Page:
Electrocardiography (ECG)

This e-book starts with a comprehensive overview of the basic principles in Electrocardiography (ECG) with just enough depth to lift the reader above the crowd when it comes to understanding the ...
[view complete introduction]

US $

*(Excluding Mailing and Handling)

Conduction Abnormalities

Pp. 27-52 (26)

Jean-Jacques Goy, Jean-Christophe Stauffer, Jürg Schlaepfer and Pierre Christeler


In this chapter, we address the basic notions of conduction abnormalities. Impairment can occur in any part of the conduction system. Prolongation of the PR interval over 200 ms is the characteristic feature of first degree A-V block. Second degree A-V block includes Wenckebach, Mobitz II A-V block and 2:1 A-V block. The characteristic ECG feature of Wenckebach block, also called Mobitz I, is progressive lengthening of the PR interval until finally a beat is dropped. This is a more severe form of second degree block. The characteristic ECG picture is that of a series of one or more non-conducted P waves, 2:1, 3:1, 4:1 block. Two to one A-V block (2:1 block) can be of the types Mobitz I or II. It can be nodal or infra-hisian. A P wave is conducted, the following one is blocked and so on. Third degree A-V block, also known as complete A-V block, is a complete disruption of A-V conduction. The atria and the ventricles are paced independently. Block of conduction in the left bundle branch, prior to its bifurcation, results primarily in delayed depolarisation of the left ventricle. In LBBB, the septum depolarizes from right to left, since in this case depolarisation is initiated by the right bundle branch. In rigth bundle branch block (RBBB) conduction along the right branch of the His bundle no longer exists. The ventricles are activated only by the left branch.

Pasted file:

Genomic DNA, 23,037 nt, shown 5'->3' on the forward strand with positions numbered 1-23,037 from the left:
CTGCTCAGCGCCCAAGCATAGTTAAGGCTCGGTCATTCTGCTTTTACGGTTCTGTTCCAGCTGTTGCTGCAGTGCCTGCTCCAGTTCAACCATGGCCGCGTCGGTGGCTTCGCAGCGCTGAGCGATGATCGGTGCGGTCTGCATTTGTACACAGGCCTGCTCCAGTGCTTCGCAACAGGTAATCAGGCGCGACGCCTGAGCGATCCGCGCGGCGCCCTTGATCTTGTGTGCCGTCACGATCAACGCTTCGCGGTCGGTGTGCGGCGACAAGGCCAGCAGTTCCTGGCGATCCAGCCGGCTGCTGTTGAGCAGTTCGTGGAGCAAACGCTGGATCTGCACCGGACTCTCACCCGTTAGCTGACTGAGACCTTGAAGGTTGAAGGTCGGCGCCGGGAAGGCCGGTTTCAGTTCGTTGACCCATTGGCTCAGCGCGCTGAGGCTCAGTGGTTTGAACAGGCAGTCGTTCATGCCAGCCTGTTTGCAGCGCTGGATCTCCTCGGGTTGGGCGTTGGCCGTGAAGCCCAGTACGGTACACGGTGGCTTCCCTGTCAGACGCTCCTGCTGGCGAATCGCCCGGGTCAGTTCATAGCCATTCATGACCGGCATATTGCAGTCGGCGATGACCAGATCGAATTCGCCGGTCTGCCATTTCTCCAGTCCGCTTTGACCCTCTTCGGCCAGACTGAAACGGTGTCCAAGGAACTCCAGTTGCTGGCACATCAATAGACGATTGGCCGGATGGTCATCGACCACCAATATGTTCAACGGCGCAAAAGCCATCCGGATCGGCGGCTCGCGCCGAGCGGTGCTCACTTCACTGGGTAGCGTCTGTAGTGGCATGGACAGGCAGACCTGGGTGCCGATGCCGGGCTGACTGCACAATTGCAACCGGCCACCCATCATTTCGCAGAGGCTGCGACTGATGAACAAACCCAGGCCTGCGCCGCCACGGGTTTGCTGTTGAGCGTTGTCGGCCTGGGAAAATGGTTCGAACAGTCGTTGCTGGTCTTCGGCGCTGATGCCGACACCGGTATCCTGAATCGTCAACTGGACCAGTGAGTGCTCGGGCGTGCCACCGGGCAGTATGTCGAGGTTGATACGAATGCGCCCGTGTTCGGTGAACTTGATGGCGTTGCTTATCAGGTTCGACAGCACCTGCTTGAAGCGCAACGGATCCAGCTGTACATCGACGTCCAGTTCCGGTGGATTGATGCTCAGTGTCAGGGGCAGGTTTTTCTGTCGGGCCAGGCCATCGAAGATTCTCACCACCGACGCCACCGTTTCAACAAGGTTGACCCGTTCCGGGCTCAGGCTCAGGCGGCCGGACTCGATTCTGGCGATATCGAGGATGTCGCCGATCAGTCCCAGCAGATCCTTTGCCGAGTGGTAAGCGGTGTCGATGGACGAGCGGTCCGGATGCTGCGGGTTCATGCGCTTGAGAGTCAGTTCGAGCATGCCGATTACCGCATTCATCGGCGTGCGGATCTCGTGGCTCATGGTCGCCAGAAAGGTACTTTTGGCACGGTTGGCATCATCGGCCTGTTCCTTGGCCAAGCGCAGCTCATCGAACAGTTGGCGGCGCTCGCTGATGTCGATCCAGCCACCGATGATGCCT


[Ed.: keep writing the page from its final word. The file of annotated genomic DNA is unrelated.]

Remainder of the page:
Sinus activity is not visible on the surface ECG. Thus first degree sino-atrial block is only theoretical without electrophysiological sequelae. Only second and third degree sino-atrial blocks are visible on the surface ECG and these do have some clinical importance. Second degree block of the type Wenckebach occurs with a progressive shortening of the PP interval and a slight increase of the heart rate followed by a pause with a duration greater than the PP interval preceding it but less than the next PP interval. Third degree block or complete block cannot be distinguished at all from true atrial standstill: absence of atrial activity, His bundle escape rhythm with narrow QRS complexes and sometimes retrograde P' waves with a polarity opposite to sinus P wave polarity. The pacemaker rhythm can easily be recognized on the ECG. It shows pacemaker spikes: vertical artifact signals that represent the electrical activity of the pacemaker. Usually these spikes are more visible in unipolar than in bipolar pacing. The morphology of the QRS complex helps to locate the site of ventricular pacing, typically right bundle branch block morphology for left ventricular pacing and left bundle branch block morphology for right ventricular pacing.


Sino-atrial block, atrio-ventricular block, left bundle branch block, rigth bundle branch block, left anterior hemiblock, left posterior hemiblock, second degree atrioventricular block, first degree atrio-ventricular block, Mobitz I block, Mobitz II block, complete atrio-ventricular block.


Cantonal Hospital Switzerland